E-Editions | Subscriptions | Contact Us | About Us | Classifieds | FREE Classified – Items Under $50 | Photos | FREE E-Editions
The Lakeland Times | Minocqua, Wisc.

Jim Tait 02/01-02/28/17

home : news : news March 23, 2017

3/3/2017 7:27:00 AM
Oneida County holds first shoreland zoning public hearing in Woodruff
Nick Sabato/River News

Oneida County Planning and Development members, from left, Scott Holewinski, Billy Fried, Dave Hintz, Jack Sorensen and Mike Timmons listen in at the shoreland zoning public hearing at Woodruff Town Hall on Monday night.
Nick Sabato/River News

Oneida County Planning and Development members, from left, Scott Holewinski, Billy Fried, Dave Hintz, Jack Sorensen and Mike Timmons listen in at the shoreland zoning public hearing at Woodruff Town Hall on Monday night.

Nick Sabato
River News reporter


After 77 meetings since 2010, the Oneida County Planning and Development Committee held the first of three public hearings for the new proposed shoreland zoning ordinance Monday at the Woodruff Town Hall.

The meeting featured zoning director Karl Jennrich, who gave a PowerPoint overview of the ordinance and allowed the public - which consisted of 19 county residents - to ask questions for clarification before moving into the public hearing portion of the meeting.

Committee chairman Scott Holewinski also broke down how the panel put together the new ordinance.

"The goal of the committee was to balance property rights and the protection of lakes, rivers and streams," Holewinski said. "Also, to make the ordinance more understandable to the public. It's also understood that to meet this balance, it will take greater attention to review, issue and inspect all permits in Oneida County."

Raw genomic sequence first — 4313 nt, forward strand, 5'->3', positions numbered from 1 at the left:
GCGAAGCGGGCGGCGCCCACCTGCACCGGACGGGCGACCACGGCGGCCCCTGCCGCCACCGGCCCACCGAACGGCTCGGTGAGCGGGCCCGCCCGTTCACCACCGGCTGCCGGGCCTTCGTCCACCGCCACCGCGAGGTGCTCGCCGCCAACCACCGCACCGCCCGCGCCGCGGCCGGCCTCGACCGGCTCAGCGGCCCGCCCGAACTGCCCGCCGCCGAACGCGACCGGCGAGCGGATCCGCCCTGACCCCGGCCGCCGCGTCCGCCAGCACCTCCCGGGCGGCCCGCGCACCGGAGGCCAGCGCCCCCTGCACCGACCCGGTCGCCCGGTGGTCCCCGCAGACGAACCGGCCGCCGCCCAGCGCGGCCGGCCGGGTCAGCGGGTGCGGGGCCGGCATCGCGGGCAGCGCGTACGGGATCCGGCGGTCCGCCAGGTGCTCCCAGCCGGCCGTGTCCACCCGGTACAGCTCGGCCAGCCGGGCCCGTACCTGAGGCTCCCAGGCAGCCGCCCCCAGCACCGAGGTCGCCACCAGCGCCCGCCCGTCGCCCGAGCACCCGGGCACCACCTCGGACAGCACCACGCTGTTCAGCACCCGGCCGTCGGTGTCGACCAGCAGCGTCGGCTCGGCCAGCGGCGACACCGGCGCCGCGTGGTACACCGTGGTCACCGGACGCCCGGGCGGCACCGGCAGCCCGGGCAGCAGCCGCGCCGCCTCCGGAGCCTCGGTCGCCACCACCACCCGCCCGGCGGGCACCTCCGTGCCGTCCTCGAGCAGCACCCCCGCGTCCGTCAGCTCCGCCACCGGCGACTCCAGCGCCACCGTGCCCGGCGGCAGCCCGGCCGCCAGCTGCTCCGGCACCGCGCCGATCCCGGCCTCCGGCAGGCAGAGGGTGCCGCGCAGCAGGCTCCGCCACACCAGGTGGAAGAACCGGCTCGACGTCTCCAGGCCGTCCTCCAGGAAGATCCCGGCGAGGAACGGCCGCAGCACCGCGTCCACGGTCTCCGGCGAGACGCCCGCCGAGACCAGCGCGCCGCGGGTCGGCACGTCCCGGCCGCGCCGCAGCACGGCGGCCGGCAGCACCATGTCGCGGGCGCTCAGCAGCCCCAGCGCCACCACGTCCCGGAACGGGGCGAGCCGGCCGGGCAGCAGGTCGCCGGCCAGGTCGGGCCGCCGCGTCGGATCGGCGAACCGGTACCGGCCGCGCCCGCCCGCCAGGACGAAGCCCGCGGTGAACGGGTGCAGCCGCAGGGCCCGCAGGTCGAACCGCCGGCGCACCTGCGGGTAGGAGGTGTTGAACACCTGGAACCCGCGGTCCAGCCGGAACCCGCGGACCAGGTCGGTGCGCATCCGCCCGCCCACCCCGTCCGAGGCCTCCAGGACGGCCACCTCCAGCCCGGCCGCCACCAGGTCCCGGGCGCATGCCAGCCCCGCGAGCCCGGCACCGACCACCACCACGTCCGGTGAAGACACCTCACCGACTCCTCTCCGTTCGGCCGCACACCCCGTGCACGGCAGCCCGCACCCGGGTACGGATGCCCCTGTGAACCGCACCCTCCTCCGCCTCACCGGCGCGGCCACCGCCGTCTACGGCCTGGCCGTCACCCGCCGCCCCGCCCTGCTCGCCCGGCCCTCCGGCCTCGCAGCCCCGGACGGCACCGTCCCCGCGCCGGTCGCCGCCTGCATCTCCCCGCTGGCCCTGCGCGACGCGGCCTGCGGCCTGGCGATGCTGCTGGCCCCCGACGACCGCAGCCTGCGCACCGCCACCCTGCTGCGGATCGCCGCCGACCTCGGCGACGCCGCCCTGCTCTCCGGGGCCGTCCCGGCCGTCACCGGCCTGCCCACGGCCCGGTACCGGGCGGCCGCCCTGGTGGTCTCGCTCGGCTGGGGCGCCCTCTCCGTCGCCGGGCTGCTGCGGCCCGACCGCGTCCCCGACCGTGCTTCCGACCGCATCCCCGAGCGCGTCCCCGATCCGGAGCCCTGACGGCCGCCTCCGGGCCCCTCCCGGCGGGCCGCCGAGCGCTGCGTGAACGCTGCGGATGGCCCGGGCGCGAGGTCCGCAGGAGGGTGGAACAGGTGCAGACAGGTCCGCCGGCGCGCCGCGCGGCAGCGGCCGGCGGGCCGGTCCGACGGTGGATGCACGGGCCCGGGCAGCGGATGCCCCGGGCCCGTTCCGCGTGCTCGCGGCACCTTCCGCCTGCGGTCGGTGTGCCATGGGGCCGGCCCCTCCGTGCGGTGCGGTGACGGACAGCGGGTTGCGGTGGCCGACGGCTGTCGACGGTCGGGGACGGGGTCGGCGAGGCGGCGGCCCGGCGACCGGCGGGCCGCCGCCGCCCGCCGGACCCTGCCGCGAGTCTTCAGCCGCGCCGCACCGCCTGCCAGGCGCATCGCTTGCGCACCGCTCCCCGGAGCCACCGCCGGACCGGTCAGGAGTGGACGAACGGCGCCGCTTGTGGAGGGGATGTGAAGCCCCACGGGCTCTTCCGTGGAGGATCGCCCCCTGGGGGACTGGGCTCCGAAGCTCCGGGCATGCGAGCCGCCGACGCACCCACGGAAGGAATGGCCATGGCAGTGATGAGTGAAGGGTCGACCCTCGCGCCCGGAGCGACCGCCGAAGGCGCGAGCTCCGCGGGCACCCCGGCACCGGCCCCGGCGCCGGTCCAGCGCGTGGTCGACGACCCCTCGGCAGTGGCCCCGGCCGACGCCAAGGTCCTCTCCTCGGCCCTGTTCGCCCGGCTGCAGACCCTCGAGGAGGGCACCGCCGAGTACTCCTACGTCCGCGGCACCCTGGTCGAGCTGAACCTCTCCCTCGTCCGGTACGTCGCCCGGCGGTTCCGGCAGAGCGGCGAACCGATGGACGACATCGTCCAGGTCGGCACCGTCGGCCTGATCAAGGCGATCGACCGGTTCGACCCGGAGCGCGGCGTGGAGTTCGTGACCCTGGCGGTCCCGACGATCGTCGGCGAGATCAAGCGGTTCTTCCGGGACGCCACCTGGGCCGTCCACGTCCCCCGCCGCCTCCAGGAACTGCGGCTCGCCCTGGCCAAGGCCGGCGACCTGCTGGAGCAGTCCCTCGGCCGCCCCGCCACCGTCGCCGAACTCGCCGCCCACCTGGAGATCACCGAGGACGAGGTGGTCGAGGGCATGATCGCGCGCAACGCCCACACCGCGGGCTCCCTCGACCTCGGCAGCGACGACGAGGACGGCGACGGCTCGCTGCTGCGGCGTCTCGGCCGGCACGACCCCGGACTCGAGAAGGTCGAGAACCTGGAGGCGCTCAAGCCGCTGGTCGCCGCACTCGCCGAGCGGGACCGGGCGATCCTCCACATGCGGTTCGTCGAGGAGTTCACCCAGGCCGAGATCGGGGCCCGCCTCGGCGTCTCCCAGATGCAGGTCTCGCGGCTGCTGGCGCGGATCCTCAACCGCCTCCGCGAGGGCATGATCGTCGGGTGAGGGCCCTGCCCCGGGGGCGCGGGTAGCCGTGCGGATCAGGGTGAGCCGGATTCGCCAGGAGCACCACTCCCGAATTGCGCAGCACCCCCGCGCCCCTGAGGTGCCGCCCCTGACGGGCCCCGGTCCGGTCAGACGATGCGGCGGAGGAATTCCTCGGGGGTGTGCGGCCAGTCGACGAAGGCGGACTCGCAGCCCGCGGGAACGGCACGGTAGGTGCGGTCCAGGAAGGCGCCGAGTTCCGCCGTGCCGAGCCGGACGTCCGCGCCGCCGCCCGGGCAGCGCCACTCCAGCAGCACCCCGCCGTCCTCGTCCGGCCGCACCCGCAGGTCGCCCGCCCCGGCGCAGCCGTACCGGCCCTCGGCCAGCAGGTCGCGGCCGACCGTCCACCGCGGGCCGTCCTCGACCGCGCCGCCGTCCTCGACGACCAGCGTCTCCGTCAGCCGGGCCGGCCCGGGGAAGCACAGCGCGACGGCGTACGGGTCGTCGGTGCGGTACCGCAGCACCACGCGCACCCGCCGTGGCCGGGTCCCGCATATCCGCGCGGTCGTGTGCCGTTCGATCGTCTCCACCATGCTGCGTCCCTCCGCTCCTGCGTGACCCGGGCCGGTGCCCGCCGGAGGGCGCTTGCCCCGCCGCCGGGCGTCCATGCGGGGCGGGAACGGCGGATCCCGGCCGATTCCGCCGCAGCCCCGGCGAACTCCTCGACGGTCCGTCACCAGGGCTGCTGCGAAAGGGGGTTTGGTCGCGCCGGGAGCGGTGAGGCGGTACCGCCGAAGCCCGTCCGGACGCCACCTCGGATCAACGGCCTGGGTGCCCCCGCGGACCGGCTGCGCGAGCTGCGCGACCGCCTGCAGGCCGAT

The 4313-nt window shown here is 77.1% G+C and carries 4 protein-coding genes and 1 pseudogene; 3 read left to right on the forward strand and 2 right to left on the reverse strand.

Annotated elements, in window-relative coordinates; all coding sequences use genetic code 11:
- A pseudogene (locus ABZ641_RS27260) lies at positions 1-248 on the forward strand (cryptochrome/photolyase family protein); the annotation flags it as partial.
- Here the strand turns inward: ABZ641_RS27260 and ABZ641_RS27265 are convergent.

In total, four people took to the podium to speak to the committee about the new ordinance.

Director of the Indian Lake Association in Sugar Camp, Dave Noel, was the first to speak, reading off a prepared statement.

Noel also spoke at a public hearing regarding zoning in Enterprise, Monico and Sugar Camp on Feb. 15, where the committee voted to remain status quo.

He again reiterated the residents' desire to remain under D-2 family residential zoning.

"We understand that there has been further discussion about the matter," Noel read. "Our interest is to continue the D-2 Single Family zoning designation regardless of any issues that the Town (sic) may have relevant to the 9.90 D, line 134ff, p. 3 of the Proposed Shoreland Protection Provisions."

The part of the ordinance Noel referred to in Chapter 9, Article 9 states the proposed ordinance would apply in the shoreland zones throughout the county and in towns that adopted comprehensive zoning. The three aforementioned towns did not adopt comprehensive zoning.

Kathy Noel of the Oneida County Lakes and Rivers Association was next to speak, also reading a prepared document that voiced displeasure, not towards the county, but the state.